In more recent times the more famous porphyry is from Trentino, a volcanic rock which is extracted in the region Trentino- Alto Adige (Italy), characterised macroscopically by felsic phenocrystals immersed in a mass of red colour or pinkish grey. In the region of the meridian Dolomites, around 260 million years ago, there were important flow of lava (Brondi et al.1974) which formed volcanic rock on becoming solid, the steady characteristic of which is the presence of diverse fracture systems developed during the cooling of the lava and / or during the formation of the Alpine orogenic belt that conditions the natural splitting of porphyry in slabs.

In Trentino, the tradition of using of porphyry as construction material is old, be it in the form of walls or roofs. In pavements, the most ancient use is in the form of cubes substituted later by cobblestones. In the beginning of ninth century porphyry was commonly used in thick slabs for rest walls, kerbstones, roadsides. The rock is also known abroad in diverse typologies of finished products that currently include cubic stones, tiles, irregular slabs, steps, solid stone, etc., and moreover, for the elaboration of special jobs.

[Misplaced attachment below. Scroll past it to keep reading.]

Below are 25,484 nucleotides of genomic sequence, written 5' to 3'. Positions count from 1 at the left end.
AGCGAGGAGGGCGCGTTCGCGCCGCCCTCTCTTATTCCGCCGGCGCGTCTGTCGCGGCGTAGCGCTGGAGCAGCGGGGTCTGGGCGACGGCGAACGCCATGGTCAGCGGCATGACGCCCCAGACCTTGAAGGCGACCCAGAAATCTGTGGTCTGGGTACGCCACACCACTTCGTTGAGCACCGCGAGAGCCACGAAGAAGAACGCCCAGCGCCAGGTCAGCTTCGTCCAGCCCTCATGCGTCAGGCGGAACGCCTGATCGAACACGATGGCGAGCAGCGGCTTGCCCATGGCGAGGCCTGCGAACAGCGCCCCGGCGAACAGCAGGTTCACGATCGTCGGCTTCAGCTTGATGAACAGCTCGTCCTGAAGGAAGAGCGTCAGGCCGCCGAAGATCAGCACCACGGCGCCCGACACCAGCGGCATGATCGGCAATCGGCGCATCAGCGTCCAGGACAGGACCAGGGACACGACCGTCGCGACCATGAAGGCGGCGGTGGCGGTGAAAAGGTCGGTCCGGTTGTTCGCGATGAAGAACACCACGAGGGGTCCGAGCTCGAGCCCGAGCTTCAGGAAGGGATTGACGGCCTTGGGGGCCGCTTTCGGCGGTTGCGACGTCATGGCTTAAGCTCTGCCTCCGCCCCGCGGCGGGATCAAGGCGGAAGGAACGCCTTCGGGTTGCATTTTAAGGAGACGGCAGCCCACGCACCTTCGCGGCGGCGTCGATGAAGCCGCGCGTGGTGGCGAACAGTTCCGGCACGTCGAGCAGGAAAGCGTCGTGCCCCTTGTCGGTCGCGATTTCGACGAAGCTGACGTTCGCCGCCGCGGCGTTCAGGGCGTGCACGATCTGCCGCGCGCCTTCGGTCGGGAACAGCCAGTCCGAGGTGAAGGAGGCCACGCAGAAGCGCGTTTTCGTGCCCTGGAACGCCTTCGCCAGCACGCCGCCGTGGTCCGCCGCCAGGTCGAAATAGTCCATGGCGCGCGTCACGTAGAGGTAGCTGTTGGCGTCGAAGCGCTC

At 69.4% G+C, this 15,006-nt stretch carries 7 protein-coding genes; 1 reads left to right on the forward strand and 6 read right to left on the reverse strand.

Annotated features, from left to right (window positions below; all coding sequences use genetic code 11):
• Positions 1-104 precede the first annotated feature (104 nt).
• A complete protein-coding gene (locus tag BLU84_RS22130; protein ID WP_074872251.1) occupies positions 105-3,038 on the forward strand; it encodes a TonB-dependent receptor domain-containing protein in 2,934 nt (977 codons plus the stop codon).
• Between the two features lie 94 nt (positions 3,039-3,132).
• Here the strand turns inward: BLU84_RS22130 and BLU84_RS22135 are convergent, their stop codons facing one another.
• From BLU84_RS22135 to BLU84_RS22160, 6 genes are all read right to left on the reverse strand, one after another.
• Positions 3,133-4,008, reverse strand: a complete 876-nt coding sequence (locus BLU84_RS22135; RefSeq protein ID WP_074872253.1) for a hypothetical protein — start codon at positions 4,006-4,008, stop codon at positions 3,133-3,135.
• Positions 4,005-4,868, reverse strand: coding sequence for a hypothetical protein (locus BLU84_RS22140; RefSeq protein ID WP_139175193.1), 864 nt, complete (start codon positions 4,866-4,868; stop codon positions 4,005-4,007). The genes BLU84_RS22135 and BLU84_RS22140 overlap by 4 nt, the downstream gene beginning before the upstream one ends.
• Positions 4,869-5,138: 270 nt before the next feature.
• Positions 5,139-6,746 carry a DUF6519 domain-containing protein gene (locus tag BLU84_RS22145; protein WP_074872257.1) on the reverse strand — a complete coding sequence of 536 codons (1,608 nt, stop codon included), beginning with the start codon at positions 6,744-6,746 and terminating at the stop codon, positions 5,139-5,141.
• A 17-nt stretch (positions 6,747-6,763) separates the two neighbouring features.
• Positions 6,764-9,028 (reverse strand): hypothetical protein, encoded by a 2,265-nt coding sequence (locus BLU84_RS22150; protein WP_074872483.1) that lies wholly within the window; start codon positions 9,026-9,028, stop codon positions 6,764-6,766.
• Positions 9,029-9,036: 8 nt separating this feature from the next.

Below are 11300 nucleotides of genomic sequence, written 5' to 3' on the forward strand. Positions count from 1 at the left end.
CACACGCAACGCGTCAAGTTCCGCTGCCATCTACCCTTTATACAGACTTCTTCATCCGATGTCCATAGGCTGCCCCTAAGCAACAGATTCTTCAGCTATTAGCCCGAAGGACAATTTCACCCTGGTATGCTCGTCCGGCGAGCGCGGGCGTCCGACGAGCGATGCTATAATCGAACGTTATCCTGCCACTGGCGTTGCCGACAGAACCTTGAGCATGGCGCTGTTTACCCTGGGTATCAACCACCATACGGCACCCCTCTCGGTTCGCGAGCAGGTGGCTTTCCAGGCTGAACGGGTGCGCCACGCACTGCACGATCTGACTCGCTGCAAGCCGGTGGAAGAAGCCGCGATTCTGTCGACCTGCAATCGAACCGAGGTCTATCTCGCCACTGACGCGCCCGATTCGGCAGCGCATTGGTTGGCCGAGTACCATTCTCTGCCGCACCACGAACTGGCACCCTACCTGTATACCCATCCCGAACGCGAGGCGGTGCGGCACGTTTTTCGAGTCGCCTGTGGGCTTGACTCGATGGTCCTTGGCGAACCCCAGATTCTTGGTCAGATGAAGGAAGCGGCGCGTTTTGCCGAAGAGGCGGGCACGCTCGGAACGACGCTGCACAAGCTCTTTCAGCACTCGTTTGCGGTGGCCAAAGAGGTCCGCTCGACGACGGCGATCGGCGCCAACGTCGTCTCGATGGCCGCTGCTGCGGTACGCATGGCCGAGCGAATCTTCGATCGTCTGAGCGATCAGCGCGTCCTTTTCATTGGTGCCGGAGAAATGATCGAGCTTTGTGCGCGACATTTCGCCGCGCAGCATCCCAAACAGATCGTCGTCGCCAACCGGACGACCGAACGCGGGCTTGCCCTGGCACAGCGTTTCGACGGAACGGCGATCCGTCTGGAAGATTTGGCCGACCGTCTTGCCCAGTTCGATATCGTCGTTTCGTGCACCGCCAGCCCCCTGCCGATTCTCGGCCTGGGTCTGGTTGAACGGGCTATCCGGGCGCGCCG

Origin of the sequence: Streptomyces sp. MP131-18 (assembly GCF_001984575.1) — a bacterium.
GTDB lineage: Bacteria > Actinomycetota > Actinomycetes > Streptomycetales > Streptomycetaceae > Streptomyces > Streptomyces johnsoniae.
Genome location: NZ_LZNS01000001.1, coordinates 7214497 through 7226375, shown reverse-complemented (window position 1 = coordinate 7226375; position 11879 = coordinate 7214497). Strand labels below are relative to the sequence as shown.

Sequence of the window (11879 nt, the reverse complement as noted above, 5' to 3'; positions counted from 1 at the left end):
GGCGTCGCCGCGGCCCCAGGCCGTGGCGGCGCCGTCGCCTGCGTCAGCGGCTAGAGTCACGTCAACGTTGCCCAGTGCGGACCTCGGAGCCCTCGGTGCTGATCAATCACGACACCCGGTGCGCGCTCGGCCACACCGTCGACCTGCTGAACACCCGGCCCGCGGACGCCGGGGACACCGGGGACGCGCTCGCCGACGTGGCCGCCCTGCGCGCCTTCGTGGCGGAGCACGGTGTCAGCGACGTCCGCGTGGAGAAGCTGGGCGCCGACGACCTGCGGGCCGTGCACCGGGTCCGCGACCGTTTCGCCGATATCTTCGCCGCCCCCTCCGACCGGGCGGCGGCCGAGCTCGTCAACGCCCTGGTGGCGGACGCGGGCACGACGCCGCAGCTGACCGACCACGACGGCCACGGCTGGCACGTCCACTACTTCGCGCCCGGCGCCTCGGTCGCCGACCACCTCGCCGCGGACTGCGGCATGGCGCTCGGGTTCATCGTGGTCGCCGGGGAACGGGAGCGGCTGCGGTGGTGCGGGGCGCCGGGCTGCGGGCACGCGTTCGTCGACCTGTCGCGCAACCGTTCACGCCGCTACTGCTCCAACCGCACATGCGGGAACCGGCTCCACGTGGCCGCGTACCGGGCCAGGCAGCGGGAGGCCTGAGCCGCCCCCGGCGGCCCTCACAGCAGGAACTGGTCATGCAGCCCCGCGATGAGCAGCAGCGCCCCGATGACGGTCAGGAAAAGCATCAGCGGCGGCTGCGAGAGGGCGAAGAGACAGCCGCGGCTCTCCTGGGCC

There are numerous varieties of Trentino, among which figure Porphyry of Val Camonica, the dark porphyry of Trentino, the grey and red from the Sarentine Valley, etc. At times the different chromatic varieties are mixed for use in pavements, where one can observe different kinds of finishes, from the natural to the polished, flamed or semi-polished.

Another porphyry present in the market of natural stone is the red porphyry from Varese (Lombardy), a sub-volcanic rock of the Permian era.

In recent years, in the porphyry sector, which up to now has been a typically Italian product, materials have appeared from outside Europe: on one hand the legal problems related to the environment in the extraction of this material in the provinces of Trento and Bolzano in Italy have limited the quantity of material extracted, on the other the evolution of the market towards a higher level of processed material (sawed, polished, semi- polished, flamed) has led to the searching in different parts of the world, with new and growing interest of the quarriers for blocks(Lanzone,1998). The new techniques of elaboration have made possible its elaboration both in Italy and in other countries and the market of these rocks is in continuous expansion.